Title Insurance Frequently Asked Questions

What is title insurance?

Title insurance offers financial protection against title problems that might have been inadvertently missed in the title search process, might not be found in the public record or that may arise from fraud or forgery.

What types of defects does title insurance protect you from?

Title insurance protects you from claims of ownership by other parties. It protects you against losses from problems that arose before you bough the property, as well as liens and other similar matters. The provider will defend you in court if there is a claim against your property, and will pay for covered losses.

Are you required to get title insurance?

Florida does not require title insurance however, a lender will require you to buy a loan policy of title insurance to protect their interest.

How long does title insurance last?

A loan policy will last until the loan has been satisfied. An owner’s policy lasts as long as you or your heirs own the property.

Do you need to renew your policy?

Title insurance is paid for only once when you buy the policy and you will not need to pay for it again, unless you decide to obtain additional coverage, sell the property or transfer your title.

What if I transfer my title to a trust, an LLC, a business, or my children?

It all depends on the type of policy you have and coverage may no transfer along with your title. It is always best to check with an attorney, speak with your title agent, and/or read your policy.

Is title insurance the same as homeowners insurance?

No, title insurance is completely different from homeowners and other types of insurance. Unlike homeowners insurance which insures against fire, theft, floor and other kinds of property damage or loss. Title insurance strictly protects against losses from ownership problems that arose before you bought the property, but were not known at the time you bough the property. Title insurance does not guarantee that you can sell you property, or borrow money on it.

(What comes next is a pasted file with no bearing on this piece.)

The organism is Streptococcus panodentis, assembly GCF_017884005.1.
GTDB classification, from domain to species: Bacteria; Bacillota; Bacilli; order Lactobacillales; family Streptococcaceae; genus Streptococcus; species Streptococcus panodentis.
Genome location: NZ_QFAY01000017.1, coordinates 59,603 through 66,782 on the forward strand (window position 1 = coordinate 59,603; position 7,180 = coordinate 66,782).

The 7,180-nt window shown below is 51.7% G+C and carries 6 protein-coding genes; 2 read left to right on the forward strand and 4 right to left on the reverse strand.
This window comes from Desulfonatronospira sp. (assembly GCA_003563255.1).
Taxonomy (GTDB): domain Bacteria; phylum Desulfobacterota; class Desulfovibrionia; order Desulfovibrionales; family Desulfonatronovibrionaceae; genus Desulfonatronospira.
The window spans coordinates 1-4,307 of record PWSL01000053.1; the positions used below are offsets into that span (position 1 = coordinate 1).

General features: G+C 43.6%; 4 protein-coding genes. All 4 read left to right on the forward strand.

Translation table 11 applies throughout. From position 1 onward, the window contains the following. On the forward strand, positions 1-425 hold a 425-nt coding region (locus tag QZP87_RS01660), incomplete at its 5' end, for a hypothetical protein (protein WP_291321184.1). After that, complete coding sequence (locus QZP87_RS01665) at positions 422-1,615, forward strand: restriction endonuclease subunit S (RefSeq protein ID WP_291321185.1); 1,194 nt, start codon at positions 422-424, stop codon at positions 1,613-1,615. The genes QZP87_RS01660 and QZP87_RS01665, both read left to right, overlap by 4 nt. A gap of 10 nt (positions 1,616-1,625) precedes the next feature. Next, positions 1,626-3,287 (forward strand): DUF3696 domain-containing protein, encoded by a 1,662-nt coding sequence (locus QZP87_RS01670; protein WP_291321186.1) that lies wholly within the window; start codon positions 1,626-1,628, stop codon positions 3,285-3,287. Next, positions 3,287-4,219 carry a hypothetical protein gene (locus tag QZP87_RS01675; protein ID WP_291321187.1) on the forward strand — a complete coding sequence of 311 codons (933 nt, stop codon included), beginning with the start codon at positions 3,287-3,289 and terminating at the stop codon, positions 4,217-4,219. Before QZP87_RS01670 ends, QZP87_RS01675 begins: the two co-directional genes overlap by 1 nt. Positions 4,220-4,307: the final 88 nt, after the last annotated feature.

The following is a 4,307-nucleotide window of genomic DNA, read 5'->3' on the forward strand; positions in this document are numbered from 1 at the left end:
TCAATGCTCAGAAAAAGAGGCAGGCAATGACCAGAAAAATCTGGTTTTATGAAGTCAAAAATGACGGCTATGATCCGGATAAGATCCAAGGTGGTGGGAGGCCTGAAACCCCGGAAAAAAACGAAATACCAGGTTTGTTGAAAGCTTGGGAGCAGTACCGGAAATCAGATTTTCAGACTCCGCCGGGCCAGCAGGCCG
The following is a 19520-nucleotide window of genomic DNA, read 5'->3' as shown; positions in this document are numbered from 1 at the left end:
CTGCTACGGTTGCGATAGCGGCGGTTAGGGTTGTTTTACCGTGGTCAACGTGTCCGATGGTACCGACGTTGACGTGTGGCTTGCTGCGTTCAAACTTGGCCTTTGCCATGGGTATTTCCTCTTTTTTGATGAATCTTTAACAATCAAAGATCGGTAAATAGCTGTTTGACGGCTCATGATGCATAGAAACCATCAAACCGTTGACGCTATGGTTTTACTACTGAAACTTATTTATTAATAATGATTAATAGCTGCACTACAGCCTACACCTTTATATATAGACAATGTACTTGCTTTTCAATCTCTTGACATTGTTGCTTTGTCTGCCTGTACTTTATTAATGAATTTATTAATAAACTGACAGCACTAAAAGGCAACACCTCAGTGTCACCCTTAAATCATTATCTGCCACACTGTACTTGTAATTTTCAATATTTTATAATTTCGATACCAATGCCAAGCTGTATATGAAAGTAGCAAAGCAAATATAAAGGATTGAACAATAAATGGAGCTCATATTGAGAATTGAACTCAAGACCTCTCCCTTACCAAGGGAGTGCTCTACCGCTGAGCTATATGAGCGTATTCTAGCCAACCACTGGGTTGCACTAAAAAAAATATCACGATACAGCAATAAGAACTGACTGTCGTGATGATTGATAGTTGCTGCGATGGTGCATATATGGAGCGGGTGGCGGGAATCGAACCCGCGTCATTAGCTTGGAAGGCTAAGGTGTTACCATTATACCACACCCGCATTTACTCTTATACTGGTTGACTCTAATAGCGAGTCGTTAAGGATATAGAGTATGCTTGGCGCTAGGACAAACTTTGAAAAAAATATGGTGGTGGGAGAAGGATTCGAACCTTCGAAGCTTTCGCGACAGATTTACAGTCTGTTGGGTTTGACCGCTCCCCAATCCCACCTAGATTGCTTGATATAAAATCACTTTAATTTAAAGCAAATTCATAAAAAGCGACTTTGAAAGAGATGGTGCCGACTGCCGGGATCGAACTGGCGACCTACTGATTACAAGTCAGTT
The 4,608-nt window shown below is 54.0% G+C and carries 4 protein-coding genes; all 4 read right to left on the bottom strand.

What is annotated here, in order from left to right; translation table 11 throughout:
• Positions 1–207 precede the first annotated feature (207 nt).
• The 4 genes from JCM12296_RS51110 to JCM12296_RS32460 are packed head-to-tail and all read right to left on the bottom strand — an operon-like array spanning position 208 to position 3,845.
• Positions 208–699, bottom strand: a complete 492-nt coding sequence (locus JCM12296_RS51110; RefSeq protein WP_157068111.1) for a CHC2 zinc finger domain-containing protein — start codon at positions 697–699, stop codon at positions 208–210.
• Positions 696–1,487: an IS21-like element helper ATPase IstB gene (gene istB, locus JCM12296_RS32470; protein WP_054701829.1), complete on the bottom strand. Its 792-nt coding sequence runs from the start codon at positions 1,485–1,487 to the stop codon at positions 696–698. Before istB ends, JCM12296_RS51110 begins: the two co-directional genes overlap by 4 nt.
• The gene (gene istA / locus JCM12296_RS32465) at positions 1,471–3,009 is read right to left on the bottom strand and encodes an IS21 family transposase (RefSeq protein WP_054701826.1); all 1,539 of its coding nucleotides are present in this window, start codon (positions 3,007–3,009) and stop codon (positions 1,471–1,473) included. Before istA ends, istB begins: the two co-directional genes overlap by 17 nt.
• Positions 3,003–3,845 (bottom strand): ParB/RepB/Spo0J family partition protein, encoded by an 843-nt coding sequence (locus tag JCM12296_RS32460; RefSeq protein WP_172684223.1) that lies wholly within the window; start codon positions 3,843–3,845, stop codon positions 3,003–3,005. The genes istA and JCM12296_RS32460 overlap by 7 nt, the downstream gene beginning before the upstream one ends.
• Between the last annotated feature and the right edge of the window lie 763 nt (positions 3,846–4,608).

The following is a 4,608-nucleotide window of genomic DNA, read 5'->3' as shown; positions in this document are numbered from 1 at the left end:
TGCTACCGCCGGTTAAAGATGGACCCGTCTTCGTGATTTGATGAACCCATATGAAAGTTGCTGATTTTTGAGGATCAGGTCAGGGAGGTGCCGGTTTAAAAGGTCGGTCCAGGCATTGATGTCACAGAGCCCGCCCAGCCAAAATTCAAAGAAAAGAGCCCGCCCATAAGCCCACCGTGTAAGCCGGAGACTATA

What’s the difference between a title policy and title commitment?

Title commitment is obtained before closing while the title policy is issued after closing. The commitment states that the title company is willing to issue title insurance under certain conditions and/or the remedy of certain problems. The title policy is what actually provides covers and covers the property.

What are the different types of policies?

Loan Policy:
The loan policy is required when obtaining financing and is issues to the mortgage lender. It protects the lender’s interest in the property until the borrower pays off the mortgage note. For a complete list of covered risks make sure to refer to the Covered Risks section of the Loan Policy.
Owner’s Policy:
The owner’s policy protects you against losses from ownership problems that arose before you bought the property, but that were not known at the time you purchased the property. Examples include losing title to your property due to fraud, errors or omissions in previous deeds, or forgery of a previous deed. The owner’s policy protects the buyer from the covered risks listed in the policy.

Commercial and residential properties have separate types of policies.

When do I need a loan policy?

When purchasing a property with financing most lenders will require a loan policy as a condition of obtaining a mortgage. The policy ensures that if a claim against your property arose and voids your title the balance of your mortgage will be re-payed. The loan policy covers up to the amount of the principal of your loan.

When does a loan policy expire?

The loan policy remains in effect unit the loan is paid off. In the event of refinancing your home, most lenders will require that you buy a new loan policy. Once the new loan pays off the prior loan your old loan policy will expire.

Do I get a discount on my new title policy if I refinance?

Yes, if you refinance within your first several years of ownership or purchase a property and/or the seller is able to provide you with a copy of a title insurance policy issues within the last three years than you can qualify for a reissue credit discount.

What happens if my home increases in value? Am I still covered?